3. Positioned "Gear, Worm.stl" between the motor shaft and worm gear axle mount such that the motor shaft hole in the worm gear is nearest the motor shaft and with the motor shaft hole flat aligned with the motor shaft flat, then pressed the motor down into the worm gear.
  4. Slid "Axle, Gear, Worm.stl" through the worm gear axle mount hole then threaded it into the worm gear.
  5. Positioned "Gear, Arms.stl" onto the assembly then secured in place with "Axle, Gear, Arms.stl".
  6. Positioned "Gear, Drive.stl" onto the assembly then secured in place with "Axle, Gear, Drive.stl".
  7. Threaded two "Pin.stl" into "Piston.stl".
  8. Positioned "Arm, Piston.stl" in the piston assembly then secured in place with "Axle, Arm, Piston.stl" using a 7/64" hex wrench.
  9. Positioned "Guide, Left.stl" into "Mount, Left.stl" then secured in place using one "Axle, Guide.stl".
  10. Positioned the left piston pin into the left guide guide slot, slid the assembly onto the chassis left assembly piston guide, then secured the assembly in place with one "Bolt, Mount.stl" (a second bolt is added later).
  11. Positioned "Arm, Domino.stl" onto the chassis assembly then secured in place with "Axle, Arm, Domino.stl".
  12. Secured the free ends of the piston and domino arms to the arms gear using one "Axle, Gear, Arms, Arms.stl".

Step 3: Assemble the Chassis Right Side.

To assemble the chassis right side, I performed the following steps:

  1. Positioned "Guide, Right.stl" into "Mount,Right.stl" then secured in place using the remaining "Axle, Guide.stl".
  2. Positioned the right guide assembly onto "Chassis, Right.stl" and secured in place with two "Bolt, Mount.stl".
  3. Threaded the remaining "Hub.stl" into the front axle hole of the right chassis assembly.

Step 4: Final Assembly.

For final assembly, I performed the following steps:

  1. Pressed "Gear, Front.stl" onto "Axle, Wheel, Front.stl" centering the gear on the axle spline.
  2. Positioned the front axle assembly into the chassis left assembly, long end first.
  3. Positioned the pin slot on the right guide over the right pin on the piston, positioned the front axle into the axle hole of the chassis right assembly, carefully positioned the left and right chassis assemblies together, then secured together using three "Bolt, Chassis.stl".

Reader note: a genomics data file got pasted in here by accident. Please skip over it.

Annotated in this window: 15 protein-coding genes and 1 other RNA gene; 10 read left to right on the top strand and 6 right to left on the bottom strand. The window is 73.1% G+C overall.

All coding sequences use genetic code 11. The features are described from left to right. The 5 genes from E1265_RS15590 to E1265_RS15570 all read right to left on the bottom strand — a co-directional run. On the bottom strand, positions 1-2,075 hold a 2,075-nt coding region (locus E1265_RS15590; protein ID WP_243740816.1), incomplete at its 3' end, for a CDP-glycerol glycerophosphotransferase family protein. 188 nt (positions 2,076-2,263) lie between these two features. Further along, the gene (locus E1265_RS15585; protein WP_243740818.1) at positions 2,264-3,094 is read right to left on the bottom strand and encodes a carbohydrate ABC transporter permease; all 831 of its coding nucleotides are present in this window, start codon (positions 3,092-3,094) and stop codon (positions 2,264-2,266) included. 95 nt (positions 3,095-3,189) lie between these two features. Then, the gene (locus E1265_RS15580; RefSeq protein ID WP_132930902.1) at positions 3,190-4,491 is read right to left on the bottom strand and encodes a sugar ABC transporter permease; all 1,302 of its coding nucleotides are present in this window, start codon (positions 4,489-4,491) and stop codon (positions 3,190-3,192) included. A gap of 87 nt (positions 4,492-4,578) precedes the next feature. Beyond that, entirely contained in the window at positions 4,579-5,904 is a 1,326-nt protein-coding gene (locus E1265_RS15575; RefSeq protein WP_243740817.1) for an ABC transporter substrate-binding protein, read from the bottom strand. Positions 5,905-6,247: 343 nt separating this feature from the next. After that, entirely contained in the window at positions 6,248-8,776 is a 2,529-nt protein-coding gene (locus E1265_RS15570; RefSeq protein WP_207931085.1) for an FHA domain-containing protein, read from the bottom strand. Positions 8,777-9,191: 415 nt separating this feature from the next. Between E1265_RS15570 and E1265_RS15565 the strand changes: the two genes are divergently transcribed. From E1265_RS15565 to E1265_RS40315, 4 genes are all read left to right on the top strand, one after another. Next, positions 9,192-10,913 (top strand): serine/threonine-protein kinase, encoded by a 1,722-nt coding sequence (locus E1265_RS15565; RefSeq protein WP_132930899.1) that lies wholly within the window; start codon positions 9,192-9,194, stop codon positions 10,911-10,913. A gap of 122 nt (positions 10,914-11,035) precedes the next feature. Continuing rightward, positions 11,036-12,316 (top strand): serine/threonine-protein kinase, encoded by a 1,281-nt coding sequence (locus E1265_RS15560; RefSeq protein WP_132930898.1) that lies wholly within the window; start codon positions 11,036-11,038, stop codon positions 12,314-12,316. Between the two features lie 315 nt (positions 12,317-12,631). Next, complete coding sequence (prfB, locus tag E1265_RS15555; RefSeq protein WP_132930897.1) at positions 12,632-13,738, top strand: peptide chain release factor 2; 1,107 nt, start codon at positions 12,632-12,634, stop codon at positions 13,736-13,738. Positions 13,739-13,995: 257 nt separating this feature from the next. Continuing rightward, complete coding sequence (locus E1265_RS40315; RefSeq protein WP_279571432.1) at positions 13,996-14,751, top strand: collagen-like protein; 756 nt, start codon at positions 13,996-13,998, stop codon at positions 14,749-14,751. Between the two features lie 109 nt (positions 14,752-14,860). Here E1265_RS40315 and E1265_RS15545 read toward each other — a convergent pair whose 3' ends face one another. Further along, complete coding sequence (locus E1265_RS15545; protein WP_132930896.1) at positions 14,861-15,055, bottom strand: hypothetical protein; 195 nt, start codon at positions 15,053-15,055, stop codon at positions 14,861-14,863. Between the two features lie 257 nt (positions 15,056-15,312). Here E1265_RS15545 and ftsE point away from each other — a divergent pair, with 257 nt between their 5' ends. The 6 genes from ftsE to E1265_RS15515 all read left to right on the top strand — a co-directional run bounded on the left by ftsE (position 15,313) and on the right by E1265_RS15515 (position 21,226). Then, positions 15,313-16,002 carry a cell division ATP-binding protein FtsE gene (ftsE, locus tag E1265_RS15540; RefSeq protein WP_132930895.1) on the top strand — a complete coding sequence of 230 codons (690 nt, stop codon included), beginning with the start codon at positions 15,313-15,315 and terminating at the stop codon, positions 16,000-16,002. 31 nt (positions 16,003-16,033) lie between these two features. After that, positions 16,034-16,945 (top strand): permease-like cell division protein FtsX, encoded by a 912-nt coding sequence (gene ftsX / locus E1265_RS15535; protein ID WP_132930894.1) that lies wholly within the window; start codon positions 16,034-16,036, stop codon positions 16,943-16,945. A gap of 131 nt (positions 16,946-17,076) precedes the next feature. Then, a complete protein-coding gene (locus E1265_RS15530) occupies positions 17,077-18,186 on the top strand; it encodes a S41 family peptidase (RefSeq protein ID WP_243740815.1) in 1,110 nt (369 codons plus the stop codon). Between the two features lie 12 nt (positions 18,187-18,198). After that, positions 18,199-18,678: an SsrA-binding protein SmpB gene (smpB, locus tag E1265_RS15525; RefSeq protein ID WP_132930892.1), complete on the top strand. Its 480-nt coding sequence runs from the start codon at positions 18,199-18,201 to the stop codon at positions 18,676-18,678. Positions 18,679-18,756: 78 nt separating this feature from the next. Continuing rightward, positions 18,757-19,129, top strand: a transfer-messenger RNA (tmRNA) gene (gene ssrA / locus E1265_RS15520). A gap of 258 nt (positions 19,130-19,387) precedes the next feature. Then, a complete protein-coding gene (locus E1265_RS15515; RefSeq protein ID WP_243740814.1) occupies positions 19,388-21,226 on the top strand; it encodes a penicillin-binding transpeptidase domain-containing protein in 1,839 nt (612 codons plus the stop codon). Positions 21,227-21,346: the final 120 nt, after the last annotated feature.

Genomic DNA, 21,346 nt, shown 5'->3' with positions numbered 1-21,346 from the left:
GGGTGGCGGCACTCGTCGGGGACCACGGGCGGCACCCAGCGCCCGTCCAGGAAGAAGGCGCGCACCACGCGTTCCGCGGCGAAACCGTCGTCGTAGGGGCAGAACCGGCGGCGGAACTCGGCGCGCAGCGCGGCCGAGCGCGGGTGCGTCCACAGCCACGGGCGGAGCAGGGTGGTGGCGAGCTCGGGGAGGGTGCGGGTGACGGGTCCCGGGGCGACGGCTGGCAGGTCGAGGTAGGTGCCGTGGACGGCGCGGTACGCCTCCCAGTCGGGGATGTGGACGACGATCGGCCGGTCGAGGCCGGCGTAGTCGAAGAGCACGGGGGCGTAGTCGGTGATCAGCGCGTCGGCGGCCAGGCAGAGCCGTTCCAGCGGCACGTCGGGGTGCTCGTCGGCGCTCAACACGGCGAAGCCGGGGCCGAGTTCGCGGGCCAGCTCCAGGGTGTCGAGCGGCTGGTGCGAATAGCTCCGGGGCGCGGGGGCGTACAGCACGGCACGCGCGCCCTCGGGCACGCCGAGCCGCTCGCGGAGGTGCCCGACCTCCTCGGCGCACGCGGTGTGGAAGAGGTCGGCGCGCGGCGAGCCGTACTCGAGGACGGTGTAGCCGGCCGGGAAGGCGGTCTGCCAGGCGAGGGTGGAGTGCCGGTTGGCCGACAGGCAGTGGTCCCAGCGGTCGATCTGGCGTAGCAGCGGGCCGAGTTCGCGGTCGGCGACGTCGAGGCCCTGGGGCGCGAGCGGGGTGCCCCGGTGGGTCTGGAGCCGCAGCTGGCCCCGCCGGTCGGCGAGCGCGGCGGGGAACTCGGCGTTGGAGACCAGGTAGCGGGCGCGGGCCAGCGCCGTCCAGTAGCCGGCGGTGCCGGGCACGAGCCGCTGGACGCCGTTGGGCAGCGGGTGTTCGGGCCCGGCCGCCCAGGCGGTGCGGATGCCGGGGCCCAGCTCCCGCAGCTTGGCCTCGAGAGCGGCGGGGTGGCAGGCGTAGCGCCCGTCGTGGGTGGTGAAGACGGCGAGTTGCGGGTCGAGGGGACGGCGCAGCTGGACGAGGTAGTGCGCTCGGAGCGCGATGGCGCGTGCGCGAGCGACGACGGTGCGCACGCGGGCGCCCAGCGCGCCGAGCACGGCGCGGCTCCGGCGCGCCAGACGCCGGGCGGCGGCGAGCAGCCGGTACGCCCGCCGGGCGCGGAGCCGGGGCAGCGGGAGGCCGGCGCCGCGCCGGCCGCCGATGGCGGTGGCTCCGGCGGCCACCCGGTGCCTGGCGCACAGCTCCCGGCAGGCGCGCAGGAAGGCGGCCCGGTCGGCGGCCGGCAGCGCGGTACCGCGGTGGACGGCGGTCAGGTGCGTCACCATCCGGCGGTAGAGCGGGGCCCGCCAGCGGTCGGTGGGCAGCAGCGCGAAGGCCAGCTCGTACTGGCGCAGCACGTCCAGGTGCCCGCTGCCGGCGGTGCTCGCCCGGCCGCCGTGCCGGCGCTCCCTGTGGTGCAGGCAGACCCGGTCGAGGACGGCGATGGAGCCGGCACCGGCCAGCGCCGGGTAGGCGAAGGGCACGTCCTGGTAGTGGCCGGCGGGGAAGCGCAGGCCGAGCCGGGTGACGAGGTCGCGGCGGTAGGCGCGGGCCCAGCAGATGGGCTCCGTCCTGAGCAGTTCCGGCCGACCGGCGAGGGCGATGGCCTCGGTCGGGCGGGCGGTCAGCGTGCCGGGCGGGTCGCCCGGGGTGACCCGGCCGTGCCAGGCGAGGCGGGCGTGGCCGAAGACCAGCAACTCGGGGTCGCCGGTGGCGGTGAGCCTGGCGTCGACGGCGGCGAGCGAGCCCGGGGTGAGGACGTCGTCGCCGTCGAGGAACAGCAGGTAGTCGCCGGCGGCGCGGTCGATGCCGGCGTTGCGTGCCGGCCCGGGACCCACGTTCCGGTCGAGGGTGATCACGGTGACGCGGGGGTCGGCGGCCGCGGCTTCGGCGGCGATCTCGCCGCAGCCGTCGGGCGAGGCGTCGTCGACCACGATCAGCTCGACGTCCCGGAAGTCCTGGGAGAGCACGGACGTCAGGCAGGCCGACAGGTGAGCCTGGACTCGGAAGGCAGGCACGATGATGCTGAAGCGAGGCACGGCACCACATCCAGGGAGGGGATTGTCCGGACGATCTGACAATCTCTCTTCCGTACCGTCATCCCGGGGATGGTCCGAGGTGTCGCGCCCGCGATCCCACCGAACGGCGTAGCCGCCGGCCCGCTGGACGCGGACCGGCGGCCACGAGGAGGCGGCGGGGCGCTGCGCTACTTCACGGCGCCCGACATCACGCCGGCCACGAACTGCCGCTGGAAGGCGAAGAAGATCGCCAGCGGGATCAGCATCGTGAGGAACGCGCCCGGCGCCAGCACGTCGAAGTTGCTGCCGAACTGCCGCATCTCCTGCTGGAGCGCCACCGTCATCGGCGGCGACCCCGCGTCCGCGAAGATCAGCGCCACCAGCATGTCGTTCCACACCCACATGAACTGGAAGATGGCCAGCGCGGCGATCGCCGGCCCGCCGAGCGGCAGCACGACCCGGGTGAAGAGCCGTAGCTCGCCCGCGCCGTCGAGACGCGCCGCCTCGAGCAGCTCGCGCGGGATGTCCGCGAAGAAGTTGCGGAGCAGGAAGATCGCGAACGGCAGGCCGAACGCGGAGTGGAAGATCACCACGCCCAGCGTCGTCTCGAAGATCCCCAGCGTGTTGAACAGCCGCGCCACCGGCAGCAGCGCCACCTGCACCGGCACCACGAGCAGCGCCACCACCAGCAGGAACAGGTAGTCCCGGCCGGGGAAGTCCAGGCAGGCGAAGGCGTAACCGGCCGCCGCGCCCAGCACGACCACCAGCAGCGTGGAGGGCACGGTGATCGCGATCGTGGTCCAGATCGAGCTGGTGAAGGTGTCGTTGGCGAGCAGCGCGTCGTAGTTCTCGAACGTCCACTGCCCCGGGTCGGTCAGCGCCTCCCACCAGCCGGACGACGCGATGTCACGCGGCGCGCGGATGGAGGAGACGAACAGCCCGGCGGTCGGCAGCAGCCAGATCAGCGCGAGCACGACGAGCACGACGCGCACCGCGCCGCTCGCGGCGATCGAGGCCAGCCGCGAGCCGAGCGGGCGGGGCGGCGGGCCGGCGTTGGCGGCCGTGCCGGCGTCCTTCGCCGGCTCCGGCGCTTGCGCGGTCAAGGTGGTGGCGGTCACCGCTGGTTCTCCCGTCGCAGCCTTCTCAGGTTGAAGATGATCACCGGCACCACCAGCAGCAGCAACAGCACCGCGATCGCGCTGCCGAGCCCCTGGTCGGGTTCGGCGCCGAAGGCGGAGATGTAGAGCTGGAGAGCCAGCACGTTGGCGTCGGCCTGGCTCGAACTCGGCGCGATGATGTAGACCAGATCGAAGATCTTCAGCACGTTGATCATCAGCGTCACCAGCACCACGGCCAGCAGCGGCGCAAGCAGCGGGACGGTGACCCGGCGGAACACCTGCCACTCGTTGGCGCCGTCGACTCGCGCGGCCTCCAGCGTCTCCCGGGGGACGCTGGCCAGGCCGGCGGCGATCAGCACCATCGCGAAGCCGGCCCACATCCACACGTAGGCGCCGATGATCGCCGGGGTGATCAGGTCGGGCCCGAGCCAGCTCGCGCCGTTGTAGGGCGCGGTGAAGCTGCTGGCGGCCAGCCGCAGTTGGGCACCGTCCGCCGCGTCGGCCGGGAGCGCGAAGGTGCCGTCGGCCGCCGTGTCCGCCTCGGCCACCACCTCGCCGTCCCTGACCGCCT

4. Installed "Bolt, Mount, Chassis.stl" in the left chassis mount assembly.
  5. Placed four O-Rings onto the two "Wheel, Rear.stl" then secured the wheels to the chassis assembly using two "Axle, Wheel, Rear.stl".
  6. Placed four O-Rings onto the two "Wheel, Front.stl" then threaded the wheels onto the front axle assembly.
  7. Placed four batteries in the battery holder then installed the battery holder cover.
  8. Soldered the battery holder red ("+") wire to the motor "+" terminal, then soldered the battery holder black ("-") wire to the motor "-" terminal.
  9. Placed double sided tape on "Mount, Battery.stl".
  10. Pressed the battery holder onto the double sided tape, centering the battery onto the battery mount.
  11. Secured the battery holder assembly to the chassis assembly using one "Bolt, Chassis.stl" and one "Bolt, Mount, Battery.stl".

Step 5: Operation.

Press "Funnel.stl" into the funnel guides on the top of the model.

Turn the model on, wait until the two guides are fully closed, then turn the model off (this step makes sure "Arm, Domino.stl" is in the proper position for domino loading).

Load up to ten "Domino.stl" into the funnel.

Turn the model on and deposit dominoes!

Hope you enjoy it!

4 People Made This Project!

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22 Discussions

0
ssashton
ssashton

11 hours ago